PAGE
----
A History of Modern Britain

Reading Challenge book 1 – a book with more than 500 pages

A History of Modern Britain by Andrew Marr


Amazon link here

Hilariously, I keep referring to this book as a ‘Brief’ History of Modern Britain. Actually it was a very long read indeed – it took me about a month, which is about as long as I’ve spent reading any book – and there is a huge amount to take in.

The book covers the history of Britain, with a focus on politics, in the period from 1945 to 2007 (at least, in the paperback edition). My knowledge of this period before reading this book was, embarrassingly, pretty much nil as we didn’t study it at school, I didn’t read newspapers regularly through secondary school, and I hadn’t read around the subject. While I could have told you that there were strikes and blackouts in the 70s, that Britain’s success in the Falklands was a triumph for Margaret Thatcher, and that Blair was the leader of New Labour – that was pretty much it.

So reading this book was hugely valuable to me. When I finished it, I was able to list out all the post-war British prime ministers in chronological order, which was pretty cool – sadly, I haven’t retained that much detail a couple of months later. What I do have however is more context into the history behind current events, for example:

  • An appreciation of what was actually meant by ‘New Labour’ and more understanding of how the party’s shifting policies and politics have led to the in-party wrangling of Labour today.
  • More knowledge of Britain’s history in the Commonwealth, as the US’s junior partner, and historic relations with the EU,  which has given me some thinking points in advance of the EU referendum.
  • Some background into Britain’s nuclear history, amid Jeremy Corbyn’s calls for us not to renew Trident.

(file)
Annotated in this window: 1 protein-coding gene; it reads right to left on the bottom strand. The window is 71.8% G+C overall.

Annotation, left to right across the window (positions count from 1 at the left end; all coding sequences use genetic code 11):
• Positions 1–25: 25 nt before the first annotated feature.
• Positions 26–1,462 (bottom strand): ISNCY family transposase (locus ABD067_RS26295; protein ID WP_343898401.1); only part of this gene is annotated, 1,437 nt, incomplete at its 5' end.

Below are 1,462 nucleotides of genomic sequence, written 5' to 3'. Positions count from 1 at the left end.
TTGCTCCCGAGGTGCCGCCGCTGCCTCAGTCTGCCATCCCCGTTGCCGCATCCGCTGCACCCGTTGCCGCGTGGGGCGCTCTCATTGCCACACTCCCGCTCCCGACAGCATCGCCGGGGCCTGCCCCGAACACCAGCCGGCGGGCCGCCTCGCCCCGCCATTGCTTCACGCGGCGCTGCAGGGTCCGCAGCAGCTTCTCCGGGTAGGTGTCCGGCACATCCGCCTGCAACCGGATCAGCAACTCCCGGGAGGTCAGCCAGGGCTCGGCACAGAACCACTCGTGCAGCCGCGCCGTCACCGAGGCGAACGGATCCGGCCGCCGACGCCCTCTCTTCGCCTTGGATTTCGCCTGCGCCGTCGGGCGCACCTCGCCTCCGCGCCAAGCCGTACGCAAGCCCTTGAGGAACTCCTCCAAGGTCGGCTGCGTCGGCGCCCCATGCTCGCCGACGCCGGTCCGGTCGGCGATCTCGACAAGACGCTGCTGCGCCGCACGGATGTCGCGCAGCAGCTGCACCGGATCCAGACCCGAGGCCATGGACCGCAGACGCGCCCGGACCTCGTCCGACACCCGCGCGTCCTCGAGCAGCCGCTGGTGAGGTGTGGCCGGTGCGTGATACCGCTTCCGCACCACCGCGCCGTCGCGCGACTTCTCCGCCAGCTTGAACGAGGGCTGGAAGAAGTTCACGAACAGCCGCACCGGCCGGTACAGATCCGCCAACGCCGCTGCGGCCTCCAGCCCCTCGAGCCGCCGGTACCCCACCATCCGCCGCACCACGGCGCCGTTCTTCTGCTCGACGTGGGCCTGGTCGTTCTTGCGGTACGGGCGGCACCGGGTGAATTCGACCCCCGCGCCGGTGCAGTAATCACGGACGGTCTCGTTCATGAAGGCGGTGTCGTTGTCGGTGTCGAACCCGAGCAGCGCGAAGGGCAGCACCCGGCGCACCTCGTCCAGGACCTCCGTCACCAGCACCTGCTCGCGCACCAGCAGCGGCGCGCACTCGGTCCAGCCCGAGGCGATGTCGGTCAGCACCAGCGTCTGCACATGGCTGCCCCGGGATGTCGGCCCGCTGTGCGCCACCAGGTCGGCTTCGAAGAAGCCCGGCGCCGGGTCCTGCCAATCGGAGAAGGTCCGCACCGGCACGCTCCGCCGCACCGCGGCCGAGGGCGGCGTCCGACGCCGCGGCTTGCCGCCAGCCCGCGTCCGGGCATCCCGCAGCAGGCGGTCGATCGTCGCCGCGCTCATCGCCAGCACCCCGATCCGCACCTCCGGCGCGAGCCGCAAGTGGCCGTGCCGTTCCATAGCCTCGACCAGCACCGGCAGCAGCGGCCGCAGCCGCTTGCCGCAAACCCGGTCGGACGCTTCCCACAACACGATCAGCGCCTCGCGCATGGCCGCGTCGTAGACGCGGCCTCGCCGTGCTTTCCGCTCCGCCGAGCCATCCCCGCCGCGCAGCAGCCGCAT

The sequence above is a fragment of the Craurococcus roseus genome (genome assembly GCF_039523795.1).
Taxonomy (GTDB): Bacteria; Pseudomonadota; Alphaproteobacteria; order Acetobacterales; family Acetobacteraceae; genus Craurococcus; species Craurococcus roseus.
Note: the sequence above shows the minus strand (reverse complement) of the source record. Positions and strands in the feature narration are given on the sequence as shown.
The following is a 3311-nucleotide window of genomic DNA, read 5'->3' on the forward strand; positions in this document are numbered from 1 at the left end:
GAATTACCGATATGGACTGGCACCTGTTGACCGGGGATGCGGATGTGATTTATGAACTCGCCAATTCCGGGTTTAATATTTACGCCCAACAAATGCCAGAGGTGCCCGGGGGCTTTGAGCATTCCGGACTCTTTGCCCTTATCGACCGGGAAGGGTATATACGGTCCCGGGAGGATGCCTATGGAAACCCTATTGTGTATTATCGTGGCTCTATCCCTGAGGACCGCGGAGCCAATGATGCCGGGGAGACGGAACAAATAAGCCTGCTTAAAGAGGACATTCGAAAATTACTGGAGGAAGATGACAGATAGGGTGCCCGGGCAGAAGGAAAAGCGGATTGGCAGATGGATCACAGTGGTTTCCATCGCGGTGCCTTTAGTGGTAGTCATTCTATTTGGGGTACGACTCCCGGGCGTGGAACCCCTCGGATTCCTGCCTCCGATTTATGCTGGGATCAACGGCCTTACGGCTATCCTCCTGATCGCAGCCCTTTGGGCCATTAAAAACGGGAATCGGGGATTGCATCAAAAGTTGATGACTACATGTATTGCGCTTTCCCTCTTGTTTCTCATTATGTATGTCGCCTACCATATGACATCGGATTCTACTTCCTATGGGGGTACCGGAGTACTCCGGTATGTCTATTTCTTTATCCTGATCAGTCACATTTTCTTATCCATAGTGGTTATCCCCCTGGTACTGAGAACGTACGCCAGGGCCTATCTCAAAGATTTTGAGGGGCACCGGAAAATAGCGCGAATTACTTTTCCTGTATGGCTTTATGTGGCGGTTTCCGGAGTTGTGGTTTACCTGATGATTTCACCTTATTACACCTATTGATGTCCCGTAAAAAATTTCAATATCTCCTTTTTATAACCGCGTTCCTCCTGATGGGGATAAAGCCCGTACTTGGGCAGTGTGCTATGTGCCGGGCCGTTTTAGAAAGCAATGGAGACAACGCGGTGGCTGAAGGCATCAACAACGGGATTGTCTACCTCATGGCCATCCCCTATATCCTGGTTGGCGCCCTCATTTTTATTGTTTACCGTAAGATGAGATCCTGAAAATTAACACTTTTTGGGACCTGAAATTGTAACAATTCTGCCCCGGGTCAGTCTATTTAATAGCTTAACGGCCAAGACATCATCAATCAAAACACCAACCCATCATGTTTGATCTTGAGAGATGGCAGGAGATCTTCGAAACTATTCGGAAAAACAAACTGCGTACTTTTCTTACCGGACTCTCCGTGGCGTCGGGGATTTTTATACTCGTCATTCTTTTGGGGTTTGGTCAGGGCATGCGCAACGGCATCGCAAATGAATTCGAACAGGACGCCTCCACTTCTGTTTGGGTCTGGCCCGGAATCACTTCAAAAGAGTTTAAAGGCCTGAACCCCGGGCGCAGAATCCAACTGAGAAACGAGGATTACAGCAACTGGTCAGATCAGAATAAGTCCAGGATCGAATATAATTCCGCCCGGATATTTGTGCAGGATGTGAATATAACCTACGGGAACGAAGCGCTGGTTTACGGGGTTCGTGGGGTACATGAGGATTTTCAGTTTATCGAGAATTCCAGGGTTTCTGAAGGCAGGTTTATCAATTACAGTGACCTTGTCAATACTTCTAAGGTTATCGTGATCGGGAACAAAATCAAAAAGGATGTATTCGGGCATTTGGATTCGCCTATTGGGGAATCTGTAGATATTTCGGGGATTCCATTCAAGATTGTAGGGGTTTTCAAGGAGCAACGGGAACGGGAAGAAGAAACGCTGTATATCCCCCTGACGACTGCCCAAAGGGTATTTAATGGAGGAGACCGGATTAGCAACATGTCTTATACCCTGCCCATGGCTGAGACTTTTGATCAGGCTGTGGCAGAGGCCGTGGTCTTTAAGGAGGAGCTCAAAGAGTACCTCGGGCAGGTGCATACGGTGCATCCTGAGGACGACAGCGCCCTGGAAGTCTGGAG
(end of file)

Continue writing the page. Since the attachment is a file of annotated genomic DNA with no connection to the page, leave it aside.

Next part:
Attempting to analyse 50-odd years of history in less than 700 pages does not allow for an in-depth discussion of historical events. However, reading this book is a good way to familiarise with some of the key events in this period, and could well provide a starting point for further research into areas of interest for readers.

Throughout the history, Andrew Marr provides commentary on the politicians of the period and various policies, such as his thoughts as to why Clement Atlee and Margaret Thatcher  were the two genuinely nation-changing prime ministers of modern history. This is where I would advise caution: I could sense bias as I was reading (which is typical when reading opinion pieces), but my knowledge of the events wasn’t good enough to identify its direction. I definitely feel the need for further reading into this period, and would for something offering a different perspective for comparison.

To summarize, I would recommend this history for anyone who doesn’t know much about this period and wants to learn more. It is a slow, at times heavy read, though this could be ameliorated by reading it in sections (covering administrations or periods of history), rather than cover to cover.


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